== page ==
Appendix

A. Proof of Theorem 3

In the second stage of SISG described in Figure 2, there contains two subgames, and meanwhile the follower has four pure strategies, , , , and . According to payoff function given in Table 1, following four inequalities and two equations can be derived for determining the optimal strategy for individual player.

We then discuss existence of SPNE in the following situations.

Situation  1. When inequalities (A.1) and (A.4) are satisfied, optimal strategy for the follower would be , which is denoted as red branch in Figure 16(a); that is, in both subgames 1 and 2, not investing in security would be the optimal choice for follower. For leader, two possible gaming paths, and , can then be procured, in which the payoff of leader is and , respectively. Since inequality (A.4) is satisfied and is equal to , we will have

Figure 16: Situation of two-player symmetric SISG equilibria analysis.

Hence, is proved to be the optimal path (as denoted in Figure 16(b)) and also SPNE in Situation , if inequality (A.7) is satisfied. Then inequality (A.8) is obtained.

Situation  2. When inequalities (A.1) and (A.6) are satisfied, optimal strategy for the follower would be . Analogous to the analysis of Situation , two possible gaming paths for leader are and , in which the payoff of leader is and . Since is equal to , we will have

Hence, is proved to be the optimal path and also SPNE in Situation , if inequality (A.10) is satisfied.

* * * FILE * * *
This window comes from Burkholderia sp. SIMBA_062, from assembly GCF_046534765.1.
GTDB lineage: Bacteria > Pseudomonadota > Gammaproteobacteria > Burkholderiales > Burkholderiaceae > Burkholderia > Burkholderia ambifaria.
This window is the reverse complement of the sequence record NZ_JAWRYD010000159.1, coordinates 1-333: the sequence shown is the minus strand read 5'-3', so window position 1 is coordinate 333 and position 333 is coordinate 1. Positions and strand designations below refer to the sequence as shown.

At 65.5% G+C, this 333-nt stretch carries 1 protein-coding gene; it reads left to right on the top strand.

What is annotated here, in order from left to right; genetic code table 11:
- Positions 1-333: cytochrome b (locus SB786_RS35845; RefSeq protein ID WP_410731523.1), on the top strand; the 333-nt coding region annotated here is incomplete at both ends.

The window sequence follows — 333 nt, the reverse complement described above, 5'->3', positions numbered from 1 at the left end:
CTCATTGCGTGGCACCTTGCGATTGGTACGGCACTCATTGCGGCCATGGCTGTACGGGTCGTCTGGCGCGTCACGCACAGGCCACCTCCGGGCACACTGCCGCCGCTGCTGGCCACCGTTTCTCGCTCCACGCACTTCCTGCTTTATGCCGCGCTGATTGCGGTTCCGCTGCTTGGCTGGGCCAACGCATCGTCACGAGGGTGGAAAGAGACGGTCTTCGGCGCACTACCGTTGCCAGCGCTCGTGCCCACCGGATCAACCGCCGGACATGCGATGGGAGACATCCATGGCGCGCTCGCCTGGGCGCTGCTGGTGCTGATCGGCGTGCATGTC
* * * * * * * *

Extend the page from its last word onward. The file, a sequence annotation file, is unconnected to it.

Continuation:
Situation  3. When inequalities (A.3) and (A.4) are satisfied, optimal strategy for the follower would be . Analogous to the analysis of Situation , two possible gaming paths for leader are and , in which the payoff of leader is and . According to and inequalities (A.3) and (A.4), we will have

Hence, is proved to be the optimal path and also SPNE in Situation , if inequality (A.12) is satisfied.

Situation  4. When inequalities (A.3) and (A.6) are satisfied, optimal strategy for the follower would be . Analogous to the analysis of Situation , two possible gaming paths for leader are and , in which the payoff of leader is and . According to inequalities (A.3) and (A.4), we then have

Hence, is proved to be the optimal path and also SPNE in Situation , if inequality (A.14) is satisfied.

Situation  5. When (A.2) or (A.5) is satisfied, two cases are discussed.

Case  1 (). In this case, when (A.2) is satisfied, we have . For follower, both and are optimal pure strategies since and are satisfied. Furthermore, for leader, is satisfied. is therefore obtained as SPNE.

When (A.5) is satisfied, we have . For follower, both and are optimal pure strategies. Furthermore, for leader, is satisfied. and are then obtained as SPNE.

Case  2 (). In this case, when (A.2) is satisfied, we have . For follower, both and are optimal pure strategies, while, for leader, and are both satisfied. Thus, is obtained as SPNE.

When (A.5) is satisfied, we have . For follower, both and are optimal pure strategies, while, for leader, is satisfied. Thus, is obtained as SPNE.

B. Proof of Theorem 4

Similar to the proof line of symmetric SISG, different situations will be discussed separately based on inequalities (B.1), (B.3), (B.4), and (B.6) and equations (B.2) and (B.5) in order to determine the SPNE.

Situation  1. When inequalities (B.1) and (B.4) are satisfied, optimal strategy for the follower would be , which is denoted as red branch in Figure 17; that is, in both subgames 1 and 2, not investing in security would be the optimal choice for follower. As for leader, two possible gaming paths, and , can then be procured, in which the payoff of leader is and , respectively. The value of determines the optimal choice and leader. When (resp., ), the optimal path for leader would be (resp., ), and thus the SPNE will be obtained as (resp., ), which is as shown in Figure 17(b) (resp., Figure 17(c)).